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Huawei booted out of Sweden's last chance 5G saloon

There was only a sliver of 5G hope for Huawei in Sweden, and that has now been well and truly dashed by the country’s Supreme Administrative Court.

After a long-drawn-out legal saga, the top court ruled that regulator PTS could finally go ahead with an auction of spectrum in the 3.5GHz and 2.3GHz frequency bands. It will start on January 19.

Importantly for PTS, Huawei will play no part in the supply of 5G kit on the back of operators' acquisition of more spectrum.

Legally banned

Trips to the court started soon after PTS, after consultation with the country's armed forces and the Swedish Security Service, ruled that Huawei's next-gen equipment posed a risk to natural security. The Chinese supplier, insisted the regulator, could not supply new 5G installations following the auction.

Huawei took umbrage and legal action, which bought it some time. The Stockholm Administrative Court granted an injunction to Huawei to suspend the auction.

The reprieve was short lived.

After an appeal from PTS, the Administrative Court of Appeal overturned the decision of the Stockholm Administrative Court, which, in turn, prompted an appeal from Huawei (Ed note: hope everyone's following this).

The Supreme Administrative Court was Huawei's last chance, but it didn't work out well for the Chinese supplier.

"A ruling by the Administrative Court of Appeal in a case relating to the law on electronic communication is final and therefore cannot be appealed," the Supreme Administrative Court said in a statement.

"The appeal [from Huawei] should thus be dismissed."

"We note that the court has made this decision," said a PTS spokesman, no doubt quietly triumphant. "The auction will start as planned on Tuesday 19 January."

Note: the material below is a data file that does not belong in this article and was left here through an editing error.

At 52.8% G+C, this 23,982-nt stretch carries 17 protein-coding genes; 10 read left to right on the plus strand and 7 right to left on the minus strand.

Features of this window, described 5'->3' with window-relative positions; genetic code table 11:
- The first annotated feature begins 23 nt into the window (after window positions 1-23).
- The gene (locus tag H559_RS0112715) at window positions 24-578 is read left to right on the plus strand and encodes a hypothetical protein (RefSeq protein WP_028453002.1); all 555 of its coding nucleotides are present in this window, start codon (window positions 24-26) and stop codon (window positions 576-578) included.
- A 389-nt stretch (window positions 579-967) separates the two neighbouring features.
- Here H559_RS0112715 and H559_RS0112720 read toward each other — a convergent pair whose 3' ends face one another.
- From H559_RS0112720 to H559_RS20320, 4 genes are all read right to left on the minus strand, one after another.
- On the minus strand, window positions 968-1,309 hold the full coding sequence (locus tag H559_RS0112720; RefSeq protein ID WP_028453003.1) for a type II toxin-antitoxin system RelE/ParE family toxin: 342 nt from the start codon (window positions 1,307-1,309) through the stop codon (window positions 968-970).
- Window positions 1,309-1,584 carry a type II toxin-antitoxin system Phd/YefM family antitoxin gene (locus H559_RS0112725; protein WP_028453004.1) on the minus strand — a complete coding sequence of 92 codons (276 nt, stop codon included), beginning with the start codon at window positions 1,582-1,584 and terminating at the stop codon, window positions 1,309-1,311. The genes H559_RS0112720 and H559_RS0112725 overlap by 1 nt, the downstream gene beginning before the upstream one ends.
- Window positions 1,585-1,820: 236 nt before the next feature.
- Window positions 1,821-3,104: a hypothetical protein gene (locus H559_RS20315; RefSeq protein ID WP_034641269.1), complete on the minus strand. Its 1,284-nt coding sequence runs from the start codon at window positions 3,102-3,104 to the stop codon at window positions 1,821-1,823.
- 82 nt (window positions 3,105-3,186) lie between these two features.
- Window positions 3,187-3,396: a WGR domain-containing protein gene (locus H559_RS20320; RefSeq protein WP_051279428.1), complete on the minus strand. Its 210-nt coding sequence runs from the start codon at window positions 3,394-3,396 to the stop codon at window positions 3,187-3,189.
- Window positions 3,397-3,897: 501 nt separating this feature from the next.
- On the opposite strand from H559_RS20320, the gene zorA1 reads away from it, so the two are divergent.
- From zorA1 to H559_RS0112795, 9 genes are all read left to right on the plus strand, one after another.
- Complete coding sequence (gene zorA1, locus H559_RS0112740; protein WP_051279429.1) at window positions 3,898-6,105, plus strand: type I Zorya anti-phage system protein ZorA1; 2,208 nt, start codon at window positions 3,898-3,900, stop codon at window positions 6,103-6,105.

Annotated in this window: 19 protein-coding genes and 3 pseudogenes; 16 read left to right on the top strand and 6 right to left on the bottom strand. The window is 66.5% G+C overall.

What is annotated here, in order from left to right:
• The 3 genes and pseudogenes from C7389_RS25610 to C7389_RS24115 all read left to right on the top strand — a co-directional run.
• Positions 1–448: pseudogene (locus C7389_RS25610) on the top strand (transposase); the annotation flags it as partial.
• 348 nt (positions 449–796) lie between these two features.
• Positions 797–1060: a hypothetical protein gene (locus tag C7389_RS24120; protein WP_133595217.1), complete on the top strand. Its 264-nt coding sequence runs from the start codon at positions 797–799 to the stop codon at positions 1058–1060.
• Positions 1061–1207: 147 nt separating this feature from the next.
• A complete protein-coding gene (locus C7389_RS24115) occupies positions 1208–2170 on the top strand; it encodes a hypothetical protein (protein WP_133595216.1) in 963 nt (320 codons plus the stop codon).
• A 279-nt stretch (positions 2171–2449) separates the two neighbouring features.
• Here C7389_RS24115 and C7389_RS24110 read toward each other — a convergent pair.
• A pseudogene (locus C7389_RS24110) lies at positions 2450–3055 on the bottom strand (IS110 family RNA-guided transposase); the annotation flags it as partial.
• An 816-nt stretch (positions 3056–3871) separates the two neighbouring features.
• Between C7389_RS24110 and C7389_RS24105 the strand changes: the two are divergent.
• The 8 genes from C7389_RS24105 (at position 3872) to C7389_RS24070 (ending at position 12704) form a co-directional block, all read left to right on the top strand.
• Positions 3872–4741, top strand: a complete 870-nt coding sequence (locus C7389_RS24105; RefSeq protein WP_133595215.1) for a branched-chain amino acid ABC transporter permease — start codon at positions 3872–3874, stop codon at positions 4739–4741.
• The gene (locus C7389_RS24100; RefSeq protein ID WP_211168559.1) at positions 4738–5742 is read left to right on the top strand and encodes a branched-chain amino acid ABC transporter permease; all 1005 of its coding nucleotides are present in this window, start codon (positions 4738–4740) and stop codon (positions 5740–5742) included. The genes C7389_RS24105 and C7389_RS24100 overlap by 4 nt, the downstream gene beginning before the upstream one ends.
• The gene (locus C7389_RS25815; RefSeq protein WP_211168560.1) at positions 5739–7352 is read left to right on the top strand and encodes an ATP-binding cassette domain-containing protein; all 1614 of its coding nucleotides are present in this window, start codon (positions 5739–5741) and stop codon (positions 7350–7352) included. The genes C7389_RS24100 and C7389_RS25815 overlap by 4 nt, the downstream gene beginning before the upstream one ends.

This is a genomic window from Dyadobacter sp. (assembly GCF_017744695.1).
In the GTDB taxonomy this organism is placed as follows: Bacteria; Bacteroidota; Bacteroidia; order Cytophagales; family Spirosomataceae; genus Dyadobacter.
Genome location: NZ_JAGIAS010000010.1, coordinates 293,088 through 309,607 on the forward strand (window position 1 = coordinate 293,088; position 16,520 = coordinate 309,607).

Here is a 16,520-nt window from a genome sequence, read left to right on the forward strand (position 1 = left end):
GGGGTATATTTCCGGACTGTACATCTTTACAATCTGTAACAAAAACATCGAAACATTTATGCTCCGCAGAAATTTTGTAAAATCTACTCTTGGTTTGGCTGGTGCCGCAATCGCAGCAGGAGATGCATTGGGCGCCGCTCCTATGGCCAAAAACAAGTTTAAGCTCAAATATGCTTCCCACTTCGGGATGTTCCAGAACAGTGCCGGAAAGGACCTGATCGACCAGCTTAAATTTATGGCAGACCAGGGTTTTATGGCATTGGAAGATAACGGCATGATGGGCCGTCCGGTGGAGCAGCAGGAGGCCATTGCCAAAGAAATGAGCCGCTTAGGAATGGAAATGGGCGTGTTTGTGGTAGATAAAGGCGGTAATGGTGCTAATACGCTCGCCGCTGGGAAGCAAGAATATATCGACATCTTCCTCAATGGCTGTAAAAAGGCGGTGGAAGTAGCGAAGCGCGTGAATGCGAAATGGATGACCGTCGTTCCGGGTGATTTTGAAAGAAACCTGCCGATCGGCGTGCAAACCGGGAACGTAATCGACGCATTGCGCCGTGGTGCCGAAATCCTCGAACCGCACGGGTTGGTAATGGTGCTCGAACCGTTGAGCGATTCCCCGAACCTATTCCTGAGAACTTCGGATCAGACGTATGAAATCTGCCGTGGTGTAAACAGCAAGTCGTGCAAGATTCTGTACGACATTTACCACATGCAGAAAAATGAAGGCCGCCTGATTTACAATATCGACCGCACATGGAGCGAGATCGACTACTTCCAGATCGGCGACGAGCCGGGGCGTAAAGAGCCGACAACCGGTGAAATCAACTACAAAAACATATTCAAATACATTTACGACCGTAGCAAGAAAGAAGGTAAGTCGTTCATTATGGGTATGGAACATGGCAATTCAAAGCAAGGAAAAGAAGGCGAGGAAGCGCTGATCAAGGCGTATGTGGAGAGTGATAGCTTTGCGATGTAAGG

Pleas fell on deaf ears

Huawei's 5G exclusion comes despite the supplier saying it was "willing to meet extraordinary requirements" laid down by the Swedish government to convince the skeptics. It agreed to even set up test facilities in Sweden for its equipment, if that was a route the Swedish authorities wanted to go down.


Want to know more about security? Check out our dedicated security channel here on Light Reading.


Ericsson CEO Borje Ekholm also came to the defense of the embattled Chinese supplier. In an interview with the Financial Times, Ekholm talked of the importance of free trade, both to Ericsson and Sweden. "From my perspective it is important that we have open markets and free competition," he said.

At first glance, Ekholm might seem an unusual ally for Huawei. Ericsson, however, has won a sizable amount of business in China, including a $593 million 5G contract with China Mobile, the world's biggest operator by customers, and major deals with China Telecom and China Unicom.

Voicing some support for Huawei will probably not have done Ericsson's reputation in China much harm.

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— Ken Wieland, contributing editor, special to Light Reading

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